Coming home from a day of indifferent fortune at finding grouse in the glens of the hills, our party of three was obliged to cross a sluggish, winding brook running through a flat. There was no bridge, and the water was too deep for wading. The discomfort of rain and growing darkness was now aggravated by a northerly wind that promised cold weather in a few hours.
After some distance walking upon the bank, we found a woven wire fence that crossed the stream through an alder thicket. Utilizing this as a bridge, we were soon across only to discover one of the dogs, an old pointer named Bess, was not with us. She would respond neither to calls nor commands, so handing a gun to my companion and with malice in my heart I crawled back across the fence to get her.
There on the other edge of the thicket I found old Bess drawn up as stiff as glass, rolling her eyes and to me as cautiously as if she feared that movement would break the scent.
“Your silly dog is standing a rabbit!” I shouted down the now roaring wind, but at the sound of my voice there arose the shrill, thrilly whistle of a woodcock’s wings, and I saw him darkly against the faint light of the west, whipping like a flash through the tops of a sapling.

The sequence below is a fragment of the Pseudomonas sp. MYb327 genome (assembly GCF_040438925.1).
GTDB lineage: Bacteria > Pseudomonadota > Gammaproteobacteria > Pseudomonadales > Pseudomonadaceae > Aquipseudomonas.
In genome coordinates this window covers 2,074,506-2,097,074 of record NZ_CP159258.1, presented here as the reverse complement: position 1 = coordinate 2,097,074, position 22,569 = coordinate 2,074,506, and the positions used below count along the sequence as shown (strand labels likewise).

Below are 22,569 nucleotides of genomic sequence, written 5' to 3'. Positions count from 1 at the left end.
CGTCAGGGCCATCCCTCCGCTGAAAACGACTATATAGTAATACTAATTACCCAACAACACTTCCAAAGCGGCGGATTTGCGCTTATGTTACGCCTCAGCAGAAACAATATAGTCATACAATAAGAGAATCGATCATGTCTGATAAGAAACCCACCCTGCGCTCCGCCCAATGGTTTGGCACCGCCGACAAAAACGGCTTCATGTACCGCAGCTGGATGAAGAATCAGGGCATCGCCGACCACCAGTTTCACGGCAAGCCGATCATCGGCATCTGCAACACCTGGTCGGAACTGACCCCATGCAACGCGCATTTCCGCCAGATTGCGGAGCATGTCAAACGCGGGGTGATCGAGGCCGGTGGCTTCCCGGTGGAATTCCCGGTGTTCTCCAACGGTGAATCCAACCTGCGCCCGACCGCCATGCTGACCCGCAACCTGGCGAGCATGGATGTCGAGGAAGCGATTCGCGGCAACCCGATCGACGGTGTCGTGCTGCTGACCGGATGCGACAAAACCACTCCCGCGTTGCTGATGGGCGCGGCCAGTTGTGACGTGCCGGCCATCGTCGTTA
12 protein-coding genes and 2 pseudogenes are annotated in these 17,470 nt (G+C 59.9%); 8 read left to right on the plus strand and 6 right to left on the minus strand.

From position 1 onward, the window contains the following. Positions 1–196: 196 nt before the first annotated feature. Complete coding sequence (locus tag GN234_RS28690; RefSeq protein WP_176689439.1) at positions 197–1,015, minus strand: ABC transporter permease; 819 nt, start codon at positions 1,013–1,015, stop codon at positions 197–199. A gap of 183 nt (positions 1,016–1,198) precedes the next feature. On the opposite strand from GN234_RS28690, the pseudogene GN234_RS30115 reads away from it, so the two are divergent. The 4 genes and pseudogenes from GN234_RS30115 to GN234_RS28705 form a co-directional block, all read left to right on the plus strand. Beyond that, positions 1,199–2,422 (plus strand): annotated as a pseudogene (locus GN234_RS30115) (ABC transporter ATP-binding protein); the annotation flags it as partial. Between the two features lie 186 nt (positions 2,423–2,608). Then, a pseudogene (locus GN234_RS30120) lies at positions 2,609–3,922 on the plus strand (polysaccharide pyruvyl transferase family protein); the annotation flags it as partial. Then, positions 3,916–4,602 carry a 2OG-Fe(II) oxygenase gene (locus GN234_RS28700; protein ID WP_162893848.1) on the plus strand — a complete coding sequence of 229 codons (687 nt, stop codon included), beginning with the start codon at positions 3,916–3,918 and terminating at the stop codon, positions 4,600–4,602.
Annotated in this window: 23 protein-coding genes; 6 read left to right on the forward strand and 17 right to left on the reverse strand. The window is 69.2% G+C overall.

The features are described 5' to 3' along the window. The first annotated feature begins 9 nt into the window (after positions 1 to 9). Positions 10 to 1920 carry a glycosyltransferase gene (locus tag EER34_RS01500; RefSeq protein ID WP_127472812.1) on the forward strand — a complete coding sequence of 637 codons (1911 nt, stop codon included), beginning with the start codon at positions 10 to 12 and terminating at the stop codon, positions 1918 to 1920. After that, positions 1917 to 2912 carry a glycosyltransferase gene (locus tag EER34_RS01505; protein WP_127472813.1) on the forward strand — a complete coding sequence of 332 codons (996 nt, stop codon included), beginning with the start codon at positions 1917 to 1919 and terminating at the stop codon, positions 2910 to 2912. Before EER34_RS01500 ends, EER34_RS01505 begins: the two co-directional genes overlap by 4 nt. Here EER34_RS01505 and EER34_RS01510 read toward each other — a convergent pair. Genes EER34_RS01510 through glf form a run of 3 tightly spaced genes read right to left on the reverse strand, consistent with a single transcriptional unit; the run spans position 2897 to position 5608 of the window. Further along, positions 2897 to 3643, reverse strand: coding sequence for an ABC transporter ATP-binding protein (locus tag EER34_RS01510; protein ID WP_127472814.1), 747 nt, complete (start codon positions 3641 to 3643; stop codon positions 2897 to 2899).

“Oh, woodcock, woodcock!” I yelled and, at the report of one of the guns on the other side, two more cock swished out into the dying light, climbing high in the air and tearing downwind as only a woodcock can go. I saw one of them go limp as a rag and fall without so much as turning over, and then the other with a shot in the head came whistling down like one of those toys made of feathers and cork.
The old dog moved down the bank of the stream to where the brush was taller and many of the saplings wore their tattered rags of clothes. Presently she stood again, and before I could shout a warning, the shrilling of wings was followed by a shot and then another; then three so close together they were scarcely to be distinguished.
Eight woodcock had left the 20-yard strip of brush, and in that wretched light six of them had fallen to the gunners across the stream.
An excerpt from “The Choicest Gamebird,” first published in Outing magazine in 1905. This story and its accompanying artwork appear in Sporting Classics’ new Lynn Bogue Hunt: Angler, Hunter, Artist. Written by Tom Davis, the book features some 150 of Hunt’s most iconic paintings, many of which have appeared on the cover of Sporting Classics. Get yours today while supplies last.